20161124, 08:26  #1 
Nov 2016
1 Posts 
Are it possible?
How check it formula (8191 + 1) / 4(or any other depending on 8191) , is an remainder of the division division "Lucas  lehtera primality test"?
(4^22)mod 8191=14 (14^22)mod 8191=194 (194^22)mod 8191=4870 (4870^22)mod 8191=3953 (3953^22)mod 8191=5970 (5970^22)mod 8191=1857 (1857^22)mod 8191=36 (36^22)mod 8191=1294 (1294^22)mod 8191=3470 (3470^22)mod 8191=128 (128^22)mod 8191=0 
20161124, 11:52  #2  
Sep 2002
Database er0rr
2^{3}×5×107 Posts 
Quote:
It checks only numbers of the form 2^p1. (We know p must be a prime too.) What you described is the LL test for 2^131 which is 8191, and is prime Last fiddled with by paulunderwood on 20161124 at 11:59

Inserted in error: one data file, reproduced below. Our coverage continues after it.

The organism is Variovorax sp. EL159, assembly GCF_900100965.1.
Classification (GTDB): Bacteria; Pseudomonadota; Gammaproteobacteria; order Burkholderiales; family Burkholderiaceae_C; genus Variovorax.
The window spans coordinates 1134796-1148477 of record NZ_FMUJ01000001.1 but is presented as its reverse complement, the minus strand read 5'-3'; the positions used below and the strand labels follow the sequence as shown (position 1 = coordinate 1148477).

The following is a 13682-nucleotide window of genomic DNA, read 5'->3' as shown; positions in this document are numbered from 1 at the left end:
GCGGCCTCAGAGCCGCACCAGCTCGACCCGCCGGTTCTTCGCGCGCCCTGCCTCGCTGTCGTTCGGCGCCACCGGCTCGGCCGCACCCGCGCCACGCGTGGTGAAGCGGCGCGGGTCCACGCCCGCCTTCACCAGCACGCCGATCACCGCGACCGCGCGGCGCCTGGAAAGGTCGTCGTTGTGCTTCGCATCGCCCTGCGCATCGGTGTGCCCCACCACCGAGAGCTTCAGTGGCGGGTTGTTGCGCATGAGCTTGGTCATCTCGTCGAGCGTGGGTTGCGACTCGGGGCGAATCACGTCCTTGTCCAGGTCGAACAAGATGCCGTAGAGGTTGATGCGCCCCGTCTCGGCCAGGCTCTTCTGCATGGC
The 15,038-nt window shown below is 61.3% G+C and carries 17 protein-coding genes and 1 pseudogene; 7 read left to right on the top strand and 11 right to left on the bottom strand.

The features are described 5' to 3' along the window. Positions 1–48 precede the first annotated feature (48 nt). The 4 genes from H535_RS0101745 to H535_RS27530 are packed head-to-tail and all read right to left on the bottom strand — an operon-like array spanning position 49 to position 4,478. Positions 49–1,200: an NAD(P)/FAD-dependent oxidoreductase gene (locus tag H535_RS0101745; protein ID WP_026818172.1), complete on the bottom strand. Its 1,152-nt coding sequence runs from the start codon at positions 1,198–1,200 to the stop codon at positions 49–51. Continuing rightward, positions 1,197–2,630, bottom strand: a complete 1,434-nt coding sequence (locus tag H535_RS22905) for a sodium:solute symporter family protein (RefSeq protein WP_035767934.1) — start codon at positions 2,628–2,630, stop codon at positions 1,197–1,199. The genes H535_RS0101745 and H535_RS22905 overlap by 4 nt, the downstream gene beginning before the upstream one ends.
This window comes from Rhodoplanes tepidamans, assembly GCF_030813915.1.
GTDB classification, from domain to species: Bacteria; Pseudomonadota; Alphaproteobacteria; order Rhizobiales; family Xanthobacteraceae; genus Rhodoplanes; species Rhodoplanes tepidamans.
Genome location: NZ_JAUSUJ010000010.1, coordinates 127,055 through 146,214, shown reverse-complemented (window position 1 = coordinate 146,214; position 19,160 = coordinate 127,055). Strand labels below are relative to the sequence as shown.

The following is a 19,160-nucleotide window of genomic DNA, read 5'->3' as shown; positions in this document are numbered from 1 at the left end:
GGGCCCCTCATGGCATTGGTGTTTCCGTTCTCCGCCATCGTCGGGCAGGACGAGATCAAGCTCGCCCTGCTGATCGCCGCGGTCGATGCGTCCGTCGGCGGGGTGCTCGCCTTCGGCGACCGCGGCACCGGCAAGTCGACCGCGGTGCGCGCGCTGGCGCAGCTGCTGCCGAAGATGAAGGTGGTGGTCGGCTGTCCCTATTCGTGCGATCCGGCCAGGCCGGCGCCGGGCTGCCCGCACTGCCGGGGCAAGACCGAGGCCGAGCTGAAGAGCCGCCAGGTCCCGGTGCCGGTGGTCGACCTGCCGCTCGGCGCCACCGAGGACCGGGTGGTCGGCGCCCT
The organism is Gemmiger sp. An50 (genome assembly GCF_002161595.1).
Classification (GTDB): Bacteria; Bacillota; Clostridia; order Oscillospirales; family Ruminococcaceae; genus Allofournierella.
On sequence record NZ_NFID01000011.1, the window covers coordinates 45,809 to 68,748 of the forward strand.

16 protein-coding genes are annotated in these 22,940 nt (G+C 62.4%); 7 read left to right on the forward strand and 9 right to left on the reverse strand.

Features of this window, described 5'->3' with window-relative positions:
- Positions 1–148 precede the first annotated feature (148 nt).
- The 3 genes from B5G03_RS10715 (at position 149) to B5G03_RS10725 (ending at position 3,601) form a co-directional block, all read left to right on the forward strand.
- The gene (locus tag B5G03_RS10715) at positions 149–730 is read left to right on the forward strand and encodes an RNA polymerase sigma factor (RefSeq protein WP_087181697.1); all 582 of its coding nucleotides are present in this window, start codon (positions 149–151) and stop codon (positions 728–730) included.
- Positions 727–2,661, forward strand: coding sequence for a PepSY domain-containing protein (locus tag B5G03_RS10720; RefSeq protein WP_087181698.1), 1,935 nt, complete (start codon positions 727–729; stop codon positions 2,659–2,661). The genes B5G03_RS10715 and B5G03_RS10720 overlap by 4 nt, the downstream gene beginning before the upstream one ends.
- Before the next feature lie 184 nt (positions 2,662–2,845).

20161125, 03:31  #3 
Romulan Interpreter
"name field"
Jun 2011
Thailand
10011101101110_{2} Posts 
I think his/her question is "how to check if some number (example: (8191+1)/4=8192/4=2048 given by OP) appears as a residue in the set of some LL test residues" (example LL test for M13 given by OP).
Answer: you can not, unless you do all the LL test "da capo al fine" (from the beginning to the end). If that would be possible, then you would have a "shortcut" to do the LL test in only two iterations, by checking if either (Mp+1)/2 or its negative appears in the residue list. This can only happen if Mp is prime. Last fiddled with by LaurV on 20161125 at 03:33